The motivation behind the music on The Jazz Raj is not new for me. It has been a continuous process going back a decade or more. Just like Yehudi Menuhin was, I have always been deeply engaged in the two classical musics of the world, Indian and European. The two complement each other brilliantly.
One area where Indian Music is ahead is tonalities, scales or call them Rags or Ragas. Basically the tonal material you have accessible for you composition or improvisation.
In the west we are pretty much stuck with the diatonic scale of whole step whole step half step whole step whole step half step aka the Major Scale. Sure we start it on different intervals and call it different names, Phrygian Lydian e.t.c but it is still the same structure. Not in Indian Music. The tonalities of Indian music have all possible and seemingly impossible structures, but please do not think they are constructions, they are very natural sounding. My interest for a very long time has been to apply these tonalities to my western musical sensibilities in order to expand my vocabulary.
On a piece of music called Mirror on my record Icon I used a South Indian Raga called Kanakangi as the tonal material, the scale notes are C, C#, D, F, F#, G, A.
One of the tonalities on the Jazz Raj is derived from the South Indian Rag Hatakambari. If played in C (on the Jazz Raj it appears in Ab) it would look like this: C, Db, E, F, G, A#, B. If you spend time with these kind of tonalities, form chords and harmonic relations within them. Explore the melodic possibilities both in Indian and western styles new musical dimensions evolve. You also start reflecting on unorthodox use of tonal material in western classical music in a new way, like Beethoven’s chromatic lines for instance suddenly appear in a new light.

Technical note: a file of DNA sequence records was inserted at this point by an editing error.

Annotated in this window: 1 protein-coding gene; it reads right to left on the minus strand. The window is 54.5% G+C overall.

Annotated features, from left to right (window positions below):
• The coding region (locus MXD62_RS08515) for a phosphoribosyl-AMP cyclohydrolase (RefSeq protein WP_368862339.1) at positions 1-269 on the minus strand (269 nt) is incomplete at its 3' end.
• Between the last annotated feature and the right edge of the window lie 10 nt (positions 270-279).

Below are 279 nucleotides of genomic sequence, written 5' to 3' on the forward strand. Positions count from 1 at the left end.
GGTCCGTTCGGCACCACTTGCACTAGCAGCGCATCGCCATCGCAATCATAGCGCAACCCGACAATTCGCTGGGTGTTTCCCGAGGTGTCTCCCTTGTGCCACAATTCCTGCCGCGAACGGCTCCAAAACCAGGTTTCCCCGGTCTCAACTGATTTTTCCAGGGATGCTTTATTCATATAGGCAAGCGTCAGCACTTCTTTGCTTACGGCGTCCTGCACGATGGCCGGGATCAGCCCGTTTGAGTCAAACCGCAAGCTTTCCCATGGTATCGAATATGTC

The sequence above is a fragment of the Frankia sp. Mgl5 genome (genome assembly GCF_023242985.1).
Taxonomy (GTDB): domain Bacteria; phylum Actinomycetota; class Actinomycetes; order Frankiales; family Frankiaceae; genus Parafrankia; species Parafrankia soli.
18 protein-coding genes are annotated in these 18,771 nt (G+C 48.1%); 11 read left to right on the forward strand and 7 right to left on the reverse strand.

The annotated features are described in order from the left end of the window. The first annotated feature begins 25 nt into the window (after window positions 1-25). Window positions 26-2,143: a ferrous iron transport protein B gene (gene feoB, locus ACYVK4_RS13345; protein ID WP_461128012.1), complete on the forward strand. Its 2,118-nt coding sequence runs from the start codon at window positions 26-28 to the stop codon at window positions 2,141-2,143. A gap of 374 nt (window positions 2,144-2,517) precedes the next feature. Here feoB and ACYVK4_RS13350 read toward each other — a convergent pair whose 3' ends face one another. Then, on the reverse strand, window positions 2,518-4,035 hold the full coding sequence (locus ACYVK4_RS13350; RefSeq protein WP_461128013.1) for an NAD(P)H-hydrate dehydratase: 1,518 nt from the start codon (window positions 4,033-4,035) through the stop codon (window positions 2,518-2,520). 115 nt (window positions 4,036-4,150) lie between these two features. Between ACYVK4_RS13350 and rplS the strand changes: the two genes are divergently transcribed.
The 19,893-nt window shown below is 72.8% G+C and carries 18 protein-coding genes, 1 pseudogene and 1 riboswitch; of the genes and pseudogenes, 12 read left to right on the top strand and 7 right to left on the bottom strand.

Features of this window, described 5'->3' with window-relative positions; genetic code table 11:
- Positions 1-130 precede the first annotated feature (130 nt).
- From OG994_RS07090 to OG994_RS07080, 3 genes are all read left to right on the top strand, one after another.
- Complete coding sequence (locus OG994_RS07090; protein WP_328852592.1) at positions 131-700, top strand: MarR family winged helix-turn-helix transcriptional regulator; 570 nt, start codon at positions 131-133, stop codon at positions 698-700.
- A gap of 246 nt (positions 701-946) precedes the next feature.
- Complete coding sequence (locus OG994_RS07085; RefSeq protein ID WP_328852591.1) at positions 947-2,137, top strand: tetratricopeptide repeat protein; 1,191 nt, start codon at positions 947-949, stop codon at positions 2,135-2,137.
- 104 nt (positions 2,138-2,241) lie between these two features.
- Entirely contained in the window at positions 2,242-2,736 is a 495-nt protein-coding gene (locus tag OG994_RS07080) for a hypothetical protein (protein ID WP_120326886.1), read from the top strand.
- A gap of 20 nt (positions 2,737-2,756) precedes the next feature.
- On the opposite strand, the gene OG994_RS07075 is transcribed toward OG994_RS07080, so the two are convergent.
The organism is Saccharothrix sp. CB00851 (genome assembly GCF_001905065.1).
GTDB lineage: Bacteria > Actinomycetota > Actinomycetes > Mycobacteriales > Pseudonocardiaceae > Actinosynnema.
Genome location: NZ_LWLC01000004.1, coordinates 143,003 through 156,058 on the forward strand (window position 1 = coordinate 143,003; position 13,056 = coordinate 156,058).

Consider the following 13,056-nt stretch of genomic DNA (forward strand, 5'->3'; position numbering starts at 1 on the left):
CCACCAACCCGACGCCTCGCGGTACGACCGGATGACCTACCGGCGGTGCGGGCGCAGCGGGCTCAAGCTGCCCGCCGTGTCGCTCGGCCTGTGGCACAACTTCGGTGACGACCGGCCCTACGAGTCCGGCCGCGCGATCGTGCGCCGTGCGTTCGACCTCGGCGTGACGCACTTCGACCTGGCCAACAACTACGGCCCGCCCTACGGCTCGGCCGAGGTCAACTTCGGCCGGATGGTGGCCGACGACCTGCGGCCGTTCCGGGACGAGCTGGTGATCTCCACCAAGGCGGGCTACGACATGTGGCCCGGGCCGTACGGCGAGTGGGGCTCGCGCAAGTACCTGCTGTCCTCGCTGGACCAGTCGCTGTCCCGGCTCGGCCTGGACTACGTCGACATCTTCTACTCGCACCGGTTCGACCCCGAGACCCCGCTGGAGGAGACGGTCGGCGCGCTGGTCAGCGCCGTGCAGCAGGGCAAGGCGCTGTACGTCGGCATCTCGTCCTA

There are several different derived tonalities on the Jazz Raj. They are there because of the pleasurable sound they create. I will in some form present an explanation in the near future for those who have interest.
The rhythmical influence from India to the west is more widely known. Few people involved in music have been able to avoid percussionists and drummers singing takadimi with varying degrees of success.
There is plenty of Indian rhythmical foundations on this record but we have integrated in a western approach. Of course mostly thanks to Ranjit Barot’s fabulous drumming. Ranjit is unique in that he is a western kit drummer with the entire Jazz and Rock vocabulary who at the same time is deeply rooted in the Indian rhythmic tradition. So again it is a synthesis of east and west that is no longer crude or apparent. It is a fusing of elements that enhances both musical worlds.
There are two guitar players who have accompanied me on this east west journey through the years, the late great Shawn Lane and more recently (including on the Jazz Raj) Mattias IA Eklundh. I have always looked at the combination of Bass (guitar) and Guitar as one extended instrument, sort of like a Grand Piano, and Mattias (like Shawn before him) has been instrumental in implementing and developing these approaches in musical development through integration.
Musical Theory is like studying a map.
The journey however is taken in the real world.
The Jazz Raj was indeed real for the 3 of us and I do hope that it will take you on a journey as well.